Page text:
“This Means War” Review

(Note: I’m getting ready to launch a new online entertainment venture in April which will include my movie reviews, but in the meantime I’ll be posting some reviews here)
Nearly two decades after James Cameron all but invented the “action romantic comedy” genre with “True Lies,” mediocre action auteur McG tries to pull the same thing off again with the bottom-feeding mess “This Means War.” It isn’t the first time McG, who directed the terrible 2009 “Terminator” sequel, has come up small while trying to fill Cameron’s shoes.
A screwballish romantic comedy that’s only really a high-octane spy thriller/action blowout for its first and last ten minutes, “This Means War” stars Chris Pine and Tom Hardy as CIA operatives and best friends who both fall for the same woman (Reese Witherspoon), who doesn’t know that they’re friends or that they’re spies.
The twist in “This Means War” is that not only do the two men know about the triangle, but they spend the bulk of the film carrying out high-tech, around-the-clock surveillance of Witherspoon and each other, even leading rival spy teams in order to do so. This must involve the burning off of untold man-hours and taxpayer money, not to mention who knows how many violations of civil liberties. Angela Basset, as their tough boss, has what was probably originally a much larger role cut to about 15 seconds of screen time.
This film is also set in a world in which working for the CIA is a lucrative enough job to earn both men enough to afford opulent homes that look like they cost millions.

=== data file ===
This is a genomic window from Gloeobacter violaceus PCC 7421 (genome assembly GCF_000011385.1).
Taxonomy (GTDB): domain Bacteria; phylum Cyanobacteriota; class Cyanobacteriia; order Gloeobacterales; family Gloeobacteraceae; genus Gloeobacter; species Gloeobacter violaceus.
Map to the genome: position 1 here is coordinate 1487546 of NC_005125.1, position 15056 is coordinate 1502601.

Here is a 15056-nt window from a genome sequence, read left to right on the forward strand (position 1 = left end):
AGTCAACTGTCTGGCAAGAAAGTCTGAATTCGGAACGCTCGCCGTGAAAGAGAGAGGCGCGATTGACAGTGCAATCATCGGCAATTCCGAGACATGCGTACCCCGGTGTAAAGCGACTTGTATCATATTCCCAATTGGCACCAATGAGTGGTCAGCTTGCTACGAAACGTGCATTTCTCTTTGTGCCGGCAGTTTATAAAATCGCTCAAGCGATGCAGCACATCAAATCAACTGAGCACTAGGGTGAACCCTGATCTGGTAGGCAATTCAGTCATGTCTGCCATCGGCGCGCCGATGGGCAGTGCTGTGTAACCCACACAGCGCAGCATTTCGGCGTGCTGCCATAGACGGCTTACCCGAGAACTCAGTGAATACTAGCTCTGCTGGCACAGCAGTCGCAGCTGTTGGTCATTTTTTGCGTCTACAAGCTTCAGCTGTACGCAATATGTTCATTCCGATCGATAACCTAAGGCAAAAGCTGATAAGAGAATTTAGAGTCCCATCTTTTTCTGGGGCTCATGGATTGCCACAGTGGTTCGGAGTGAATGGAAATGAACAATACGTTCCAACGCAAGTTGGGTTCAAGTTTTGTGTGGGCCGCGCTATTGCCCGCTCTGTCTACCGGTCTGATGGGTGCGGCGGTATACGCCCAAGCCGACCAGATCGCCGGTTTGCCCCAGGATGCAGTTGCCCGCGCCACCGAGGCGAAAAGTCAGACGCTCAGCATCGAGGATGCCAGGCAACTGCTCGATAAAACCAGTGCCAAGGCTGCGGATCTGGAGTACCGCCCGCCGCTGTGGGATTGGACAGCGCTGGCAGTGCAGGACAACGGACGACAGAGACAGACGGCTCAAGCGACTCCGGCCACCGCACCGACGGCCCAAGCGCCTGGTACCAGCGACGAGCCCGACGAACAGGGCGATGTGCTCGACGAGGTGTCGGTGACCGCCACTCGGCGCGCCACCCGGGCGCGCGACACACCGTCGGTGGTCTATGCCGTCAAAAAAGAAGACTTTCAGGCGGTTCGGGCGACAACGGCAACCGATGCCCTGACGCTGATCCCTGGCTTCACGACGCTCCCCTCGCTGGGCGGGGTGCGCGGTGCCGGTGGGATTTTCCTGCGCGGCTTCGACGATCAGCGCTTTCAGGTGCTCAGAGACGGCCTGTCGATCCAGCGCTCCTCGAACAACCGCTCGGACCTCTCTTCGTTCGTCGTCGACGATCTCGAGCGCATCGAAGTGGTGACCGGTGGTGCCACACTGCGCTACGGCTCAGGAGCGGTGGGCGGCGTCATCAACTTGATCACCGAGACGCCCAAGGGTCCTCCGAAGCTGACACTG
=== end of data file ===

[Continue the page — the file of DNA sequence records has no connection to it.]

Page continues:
Witherspoon is the usual stock chick-flick heroine, treated as pathetic and dateless despite being gorgeous and perfect, and subjected to serial humiliations in front of her ex-boyfriend. She then spends most of the movie feeling guilty about dating two men at once, while bouncing her thoughts off of best friend Chelsea Handler, who delivers a “performance” that consists of regurgitating her own stand-up act in five minute chunks.
There’s also a Russian assassin chasing the two heroes, one made especially dangerous by the movie forgetting he exists for long stretches.
Something about “This Means War” just doesn’t feel right. Maybe it’s Hardy playing the sensitive guy and Pine the womanizing rogue, when they should probably be in the opposite parts. Perhaps it’s that the two guys spend the entire film hugging and saying “I love you” to each other- I’m not generally one for “this movie is REALLY about homosexuality” school of film criticism, but this is clearly a love story between two men in which the girl is something of a prop.
Or maybe it’s just that the whole thing is pointless. The great joke in “True Lies” was that Jamie Lee Curtis’ character was ready to cheat on her husband (Schwarzenegger) because she thought he was boring, when really he was an international superspy and keeping it a secret. Not only is there no comparable joke here, but the final action sequence is stuck in 1994, ripping off both “True Lies” and “Speed” in large measures. And the film’s last scene is a disaster that, had the movie preceding it been good, would have served to ruin it.
This isn’t the worst love-triangle movie Reese has ever been in- James L. Brooks’ inexplicably disjointed “How Do You Know” from 2010 takes that particular cake. But everyone involved in “This Means War” has done much better work, and would likely like to forget about this one.

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